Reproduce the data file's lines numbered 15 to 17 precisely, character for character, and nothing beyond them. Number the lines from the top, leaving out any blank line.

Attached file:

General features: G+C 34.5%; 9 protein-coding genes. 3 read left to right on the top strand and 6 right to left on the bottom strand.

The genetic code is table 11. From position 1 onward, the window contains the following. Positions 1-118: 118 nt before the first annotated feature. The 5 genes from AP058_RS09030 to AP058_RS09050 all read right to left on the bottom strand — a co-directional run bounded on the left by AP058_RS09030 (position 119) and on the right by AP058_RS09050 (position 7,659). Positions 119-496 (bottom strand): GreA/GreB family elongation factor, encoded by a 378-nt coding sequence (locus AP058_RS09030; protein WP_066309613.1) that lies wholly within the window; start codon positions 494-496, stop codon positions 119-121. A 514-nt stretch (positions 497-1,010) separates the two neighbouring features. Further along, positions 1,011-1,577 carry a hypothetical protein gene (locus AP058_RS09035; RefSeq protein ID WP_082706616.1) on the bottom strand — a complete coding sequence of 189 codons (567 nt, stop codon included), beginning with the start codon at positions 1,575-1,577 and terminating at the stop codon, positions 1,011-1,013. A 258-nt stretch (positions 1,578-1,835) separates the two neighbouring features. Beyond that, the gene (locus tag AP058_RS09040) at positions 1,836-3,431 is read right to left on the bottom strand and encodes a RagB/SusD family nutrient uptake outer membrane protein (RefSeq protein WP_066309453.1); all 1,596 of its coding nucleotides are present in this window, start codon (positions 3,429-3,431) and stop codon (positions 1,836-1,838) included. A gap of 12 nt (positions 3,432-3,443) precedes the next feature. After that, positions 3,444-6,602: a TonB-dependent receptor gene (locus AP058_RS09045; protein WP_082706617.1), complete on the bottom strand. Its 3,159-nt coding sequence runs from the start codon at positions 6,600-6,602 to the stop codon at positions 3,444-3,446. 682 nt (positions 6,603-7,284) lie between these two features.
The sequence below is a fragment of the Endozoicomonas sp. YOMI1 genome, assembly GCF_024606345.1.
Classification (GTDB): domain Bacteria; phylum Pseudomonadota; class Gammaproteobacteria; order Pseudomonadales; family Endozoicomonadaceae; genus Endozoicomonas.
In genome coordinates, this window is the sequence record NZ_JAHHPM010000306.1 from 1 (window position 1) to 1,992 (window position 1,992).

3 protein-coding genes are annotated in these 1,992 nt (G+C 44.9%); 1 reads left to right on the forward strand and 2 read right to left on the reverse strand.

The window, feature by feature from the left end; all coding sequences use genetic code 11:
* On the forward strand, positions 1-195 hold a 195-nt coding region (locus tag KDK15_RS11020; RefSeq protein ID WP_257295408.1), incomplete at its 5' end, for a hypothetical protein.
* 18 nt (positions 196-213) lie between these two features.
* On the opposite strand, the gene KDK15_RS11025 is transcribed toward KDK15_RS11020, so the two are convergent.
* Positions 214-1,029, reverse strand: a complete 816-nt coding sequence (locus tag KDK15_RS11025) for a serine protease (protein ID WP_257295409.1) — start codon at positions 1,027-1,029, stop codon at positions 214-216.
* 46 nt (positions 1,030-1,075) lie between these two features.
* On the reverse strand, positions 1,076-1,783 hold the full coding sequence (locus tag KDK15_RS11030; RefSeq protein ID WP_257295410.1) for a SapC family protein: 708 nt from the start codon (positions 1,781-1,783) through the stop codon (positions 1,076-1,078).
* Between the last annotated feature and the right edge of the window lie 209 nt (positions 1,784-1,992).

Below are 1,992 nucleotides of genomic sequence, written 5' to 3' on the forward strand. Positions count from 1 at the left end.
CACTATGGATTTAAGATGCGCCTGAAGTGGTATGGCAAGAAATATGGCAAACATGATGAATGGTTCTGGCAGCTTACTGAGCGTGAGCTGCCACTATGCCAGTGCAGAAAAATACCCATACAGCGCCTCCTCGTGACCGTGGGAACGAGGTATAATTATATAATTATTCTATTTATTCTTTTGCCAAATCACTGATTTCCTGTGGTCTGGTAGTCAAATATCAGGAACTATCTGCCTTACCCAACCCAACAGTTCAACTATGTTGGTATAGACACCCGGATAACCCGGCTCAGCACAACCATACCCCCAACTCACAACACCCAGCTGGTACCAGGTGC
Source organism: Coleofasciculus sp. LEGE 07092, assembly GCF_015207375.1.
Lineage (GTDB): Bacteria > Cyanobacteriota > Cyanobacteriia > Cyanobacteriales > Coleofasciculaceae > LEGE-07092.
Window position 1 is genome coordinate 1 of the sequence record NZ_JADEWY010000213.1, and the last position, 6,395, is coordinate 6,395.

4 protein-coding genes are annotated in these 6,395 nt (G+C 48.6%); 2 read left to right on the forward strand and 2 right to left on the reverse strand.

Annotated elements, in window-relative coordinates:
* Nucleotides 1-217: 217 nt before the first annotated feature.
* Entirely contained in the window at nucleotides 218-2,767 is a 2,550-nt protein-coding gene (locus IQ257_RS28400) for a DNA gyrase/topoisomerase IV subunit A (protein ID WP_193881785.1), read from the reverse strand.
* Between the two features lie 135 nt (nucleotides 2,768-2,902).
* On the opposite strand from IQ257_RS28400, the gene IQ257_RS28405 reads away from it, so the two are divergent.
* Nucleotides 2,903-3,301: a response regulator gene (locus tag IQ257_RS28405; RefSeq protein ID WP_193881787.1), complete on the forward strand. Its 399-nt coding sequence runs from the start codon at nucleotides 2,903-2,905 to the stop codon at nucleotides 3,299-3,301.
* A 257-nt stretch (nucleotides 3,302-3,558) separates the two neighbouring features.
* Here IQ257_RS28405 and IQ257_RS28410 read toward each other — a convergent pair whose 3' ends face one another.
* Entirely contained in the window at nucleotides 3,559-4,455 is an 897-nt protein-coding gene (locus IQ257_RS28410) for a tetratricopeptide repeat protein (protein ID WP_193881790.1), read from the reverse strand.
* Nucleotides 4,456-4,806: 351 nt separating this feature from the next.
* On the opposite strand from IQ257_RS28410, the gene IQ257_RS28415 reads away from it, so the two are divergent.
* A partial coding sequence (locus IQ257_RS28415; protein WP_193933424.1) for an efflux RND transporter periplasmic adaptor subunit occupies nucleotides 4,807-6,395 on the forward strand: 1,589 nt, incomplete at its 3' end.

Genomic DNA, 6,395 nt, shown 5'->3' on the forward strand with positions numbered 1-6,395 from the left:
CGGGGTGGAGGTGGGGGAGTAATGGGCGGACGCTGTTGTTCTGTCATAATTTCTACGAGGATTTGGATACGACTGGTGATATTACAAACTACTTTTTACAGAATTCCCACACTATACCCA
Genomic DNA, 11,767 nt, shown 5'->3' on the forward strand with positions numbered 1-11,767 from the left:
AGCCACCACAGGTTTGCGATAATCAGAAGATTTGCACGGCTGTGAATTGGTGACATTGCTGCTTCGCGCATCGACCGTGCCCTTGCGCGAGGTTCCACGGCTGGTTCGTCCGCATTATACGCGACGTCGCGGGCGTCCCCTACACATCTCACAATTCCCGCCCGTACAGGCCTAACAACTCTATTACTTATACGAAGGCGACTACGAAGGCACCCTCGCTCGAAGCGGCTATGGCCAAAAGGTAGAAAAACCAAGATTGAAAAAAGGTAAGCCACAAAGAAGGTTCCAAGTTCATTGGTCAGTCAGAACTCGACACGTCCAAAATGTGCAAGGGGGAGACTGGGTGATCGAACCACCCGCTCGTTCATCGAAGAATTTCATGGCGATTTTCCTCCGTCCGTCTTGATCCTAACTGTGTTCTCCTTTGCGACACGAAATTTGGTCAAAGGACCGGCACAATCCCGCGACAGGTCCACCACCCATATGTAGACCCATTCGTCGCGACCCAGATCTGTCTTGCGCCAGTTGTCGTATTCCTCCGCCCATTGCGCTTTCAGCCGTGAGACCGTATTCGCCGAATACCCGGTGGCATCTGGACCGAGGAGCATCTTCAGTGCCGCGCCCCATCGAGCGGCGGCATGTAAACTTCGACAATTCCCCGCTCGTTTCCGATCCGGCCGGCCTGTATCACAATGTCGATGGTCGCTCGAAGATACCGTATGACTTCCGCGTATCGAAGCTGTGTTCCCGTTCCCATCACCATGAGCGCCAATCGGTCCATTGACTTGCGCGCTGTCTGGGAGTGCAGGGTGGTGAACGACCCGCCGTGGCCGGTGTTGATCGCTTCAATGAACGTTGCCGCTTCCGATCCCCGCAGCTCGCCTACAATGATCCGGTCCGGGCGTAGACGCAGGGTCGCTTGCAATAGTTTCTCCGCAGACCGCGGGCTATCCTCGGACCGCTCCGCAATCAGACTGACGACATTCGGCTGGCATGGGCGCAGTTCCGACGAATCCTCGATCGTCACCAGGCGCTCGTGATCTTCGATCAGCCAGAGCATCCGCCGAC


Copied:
Below are 1,992 nucleotides of genomic sequence, written 5' to 3' on the forward strand. Positions count from 1 at the left end.
CACTATGGATTTAAGATGCGCCTGAAGTGGTATGGCAAGAAATATGGCAAACATGATGAATGGTTCTGGCAGCTTACTGAGCGTGAGCTGCCACTATGCCAGTGCAGAAAAATACCCATACAGCGCCTCCTCGTGACCGTGGGAACGAGGTATAATTATATAATTATTCTATTTATTCTTTTGCCAAATCACTGATTTCCTGTGGTCTGGTAGTCAAATATCAGGAACTATCTGCCTTACCCAACCCAACAGTTCAACTATGTTGGTATAGACACCCGGATAACCCGGCTCAGCACAACCATACCCCCAACTCACAACACCCAGCTGGTACCAGGTGC
Source organism: Coleofasciculus sp. LEGE 07092, assembly GCF_015207375.1.